The airplane came to rest upright on the parking lot surface and grass ditch between the parking lot and adjacent roadway. Post-impact fire consumed the forward and center fuselage, and inboard sections of both wings. The left wing sustained impact damage and was partially separated near the wing root. The right main landing gear tire and strut were separated and came to rest in the intersection of two roadways about 190 feet from the airplane.

At 1454, the SUS automated surface observation system, located about 1.6 miles west of the accident site, reported the wind from 280 degrees at 13 knots, visibility 10 miles, few clouds at 6,500 feet, temperature 9 degrees C, dew point -4 degrees C, and an altimeter setting of 30.13 inches of Mercury. 

Aircraft and Owner/Operator Information

Registration: N679EA
Model/Series: B36TC
Aircraft Category: Airplane
Amateur Built: No 
Operator: On file
Operating Certificate(s) Held: None

Meteorological Information and Flight Plan

Conditions at Accident Site: Visual Conditions
Condition of Light: Day
Observation Facility, Elevation: SUS, 463 ft msl
Observation Time: 1454 CST
Distance from Accident Site: 1 Nautical Miles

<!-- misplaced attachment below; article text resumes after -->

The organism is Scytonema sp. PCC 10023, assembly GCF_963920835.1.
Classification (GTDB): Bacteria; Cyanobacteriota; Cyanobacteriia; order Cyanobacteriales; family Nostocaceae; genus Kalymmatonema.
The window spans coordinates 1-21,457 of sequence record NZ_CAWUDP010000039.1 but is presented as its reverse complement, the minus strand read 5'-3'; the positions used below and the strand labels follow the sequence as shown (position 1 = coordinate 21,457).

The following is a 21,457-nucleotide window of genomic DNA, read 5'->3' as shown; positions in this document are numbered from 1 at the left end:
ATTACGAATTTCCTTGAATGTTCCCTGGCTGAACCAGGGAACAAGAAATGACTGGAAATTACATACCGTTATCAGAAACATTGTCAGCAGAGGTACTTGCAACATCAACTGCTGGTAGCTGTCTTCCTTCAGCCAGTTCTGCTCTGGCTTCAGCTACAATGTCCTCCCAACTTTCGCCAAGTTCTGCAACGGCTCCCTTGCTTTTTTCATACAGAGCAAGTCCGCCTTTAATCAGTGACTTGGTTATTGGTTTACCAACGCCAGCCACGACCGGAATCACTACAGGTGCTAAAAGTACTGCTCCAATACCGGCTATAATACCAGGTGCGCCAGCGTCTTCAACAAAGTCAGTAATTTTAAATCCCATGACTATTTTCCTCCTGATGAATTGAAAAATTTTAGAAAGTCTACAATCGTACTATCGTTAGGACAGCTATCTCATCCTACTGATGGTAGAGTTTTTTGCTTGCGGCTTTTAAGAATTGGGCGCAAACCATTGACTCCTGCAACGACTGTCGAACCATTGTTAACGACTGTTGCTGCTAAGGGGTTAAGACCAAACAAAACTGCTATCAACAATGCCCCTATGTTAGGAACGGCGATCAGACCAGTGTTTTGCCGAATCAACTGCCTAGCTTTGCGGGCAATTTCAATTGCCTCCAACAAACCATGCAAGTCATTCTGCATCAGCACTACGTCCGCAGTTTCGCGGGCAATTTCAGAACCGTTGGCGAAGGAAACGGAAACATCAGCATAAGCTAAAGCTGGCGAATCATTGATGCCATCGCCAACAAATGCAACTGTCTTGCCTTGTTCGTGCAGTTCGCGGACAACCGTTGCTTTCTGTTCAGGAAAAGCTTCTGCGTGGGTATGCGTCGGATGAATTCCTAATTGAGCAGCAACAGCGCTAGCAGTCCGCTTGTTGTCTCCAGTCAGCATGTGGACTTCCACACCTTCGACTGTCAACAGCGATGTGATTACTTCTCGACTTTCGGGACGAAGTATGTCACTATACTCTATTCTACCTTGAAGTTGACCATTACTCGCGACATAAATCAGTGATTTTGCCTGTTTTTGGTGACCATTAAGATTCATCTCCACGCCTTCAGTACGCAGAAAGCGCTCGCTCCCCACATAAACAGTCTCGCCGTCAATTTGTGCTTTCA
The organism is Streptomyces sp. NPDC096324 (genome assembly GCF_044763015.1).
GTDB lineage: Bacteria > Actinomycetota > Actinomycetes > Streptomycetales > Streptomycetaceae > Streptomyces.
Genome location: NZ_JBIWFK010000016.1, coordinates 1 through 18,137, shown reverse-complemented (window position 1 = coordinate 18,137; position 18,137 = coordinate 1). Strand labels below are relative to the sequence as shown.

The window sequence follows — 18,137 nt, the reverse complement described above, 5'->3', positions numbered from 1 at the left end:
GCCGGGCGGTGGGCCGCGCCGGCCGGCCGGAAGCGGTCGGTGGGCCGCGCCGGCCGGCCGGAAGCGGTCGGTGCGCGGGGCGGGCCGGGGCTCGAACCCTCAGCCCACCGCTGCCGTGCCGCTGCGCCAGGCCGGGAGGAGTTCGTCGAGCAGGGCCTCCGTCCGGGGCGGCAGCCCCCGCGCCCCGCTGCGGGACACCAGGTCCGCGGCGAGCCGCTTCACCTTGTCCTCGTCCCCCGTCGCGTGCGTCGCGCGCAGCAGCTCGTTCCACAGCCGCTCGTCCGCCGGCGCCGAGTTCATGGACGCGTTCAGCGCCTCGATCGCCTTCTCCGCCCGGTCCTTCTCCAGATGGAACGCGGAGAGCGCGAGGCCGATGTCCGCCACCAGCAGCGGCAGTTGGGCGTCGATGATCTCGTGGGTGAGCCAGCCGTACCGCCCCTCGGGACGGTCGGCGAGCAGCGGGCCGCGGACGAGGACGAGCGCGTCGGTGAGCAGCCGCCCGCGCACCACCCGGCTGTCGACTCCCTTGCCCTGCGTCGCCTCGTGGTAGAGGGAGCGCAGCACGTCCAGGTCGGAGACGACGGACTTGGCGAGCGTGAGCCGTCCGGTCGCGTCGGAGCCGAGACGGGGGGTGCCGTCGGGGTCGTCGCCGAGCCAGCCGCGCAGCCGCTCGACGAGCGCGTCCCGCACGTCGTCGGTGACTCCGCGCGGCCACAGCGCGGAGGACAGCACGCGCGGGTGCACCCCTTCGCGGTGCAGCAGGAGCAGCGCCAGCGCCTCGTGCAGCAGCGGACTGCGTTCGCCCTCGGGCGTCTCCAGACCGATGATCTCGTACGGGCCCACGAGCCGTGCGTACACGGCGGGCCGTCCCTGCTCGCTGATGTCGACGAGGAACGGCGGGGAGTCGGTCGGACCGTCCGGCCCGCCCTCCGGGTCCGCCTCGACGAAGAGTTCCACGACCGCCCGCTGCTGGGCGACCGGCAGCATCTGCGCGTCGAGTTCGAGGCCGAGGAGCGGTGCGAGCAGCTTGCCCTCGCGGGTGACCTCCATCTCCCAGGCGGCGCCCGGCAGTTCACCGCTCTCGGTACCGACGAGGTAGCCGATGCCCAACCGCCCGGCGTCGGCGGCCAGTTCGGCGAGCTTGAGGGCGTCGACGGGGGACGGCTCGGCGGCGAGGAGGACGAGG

Temperature/Dew Point: 9°C / -4°C
Lowest Cloud Condition: Few / 6500 ft agl
Wind Speed/Gusts, Direction: 13 knots, 280°
Lowest Ceiling: None
Visibility:  10 Miles
Altimeter Setting: 30.13 inches Hg
Type of Flight Plan Filed: IFR
Departure Point: Phoenix, AZ (DVT)
Destination: Chesterfield, MO

Wreckage and Impact Information

Crew Injuries: 1 Fatal
Aircraft Damage: Destroyed
Passenger Injuries: N/A
Aircraft Fire: On-Ground
Ground Injuries: N/A
Aircraft Explosion: On-Ground
Total Injuries: 1 Fatal
Latitude, Longitude: 38.400000, -90.370000

Those who may have information that might be relevant to the National Transportation Safety Board investigation may contact them by email, and any friends and family who want to contact investigators about the accident should email

Jim Smith

CHESTERFIELD, Mo.   Investigators are on the scene this midday of a single engine plane crash that killed a St. Louis business leader. The crash happened when the plane went down in a Chesterfield BP gas station parking lot at Long Road and Chesterfield Airport Road.

The wreckage of the plane is still at the scene.

Federal investigators including the NTSB have been combing over the plan for much of the morning.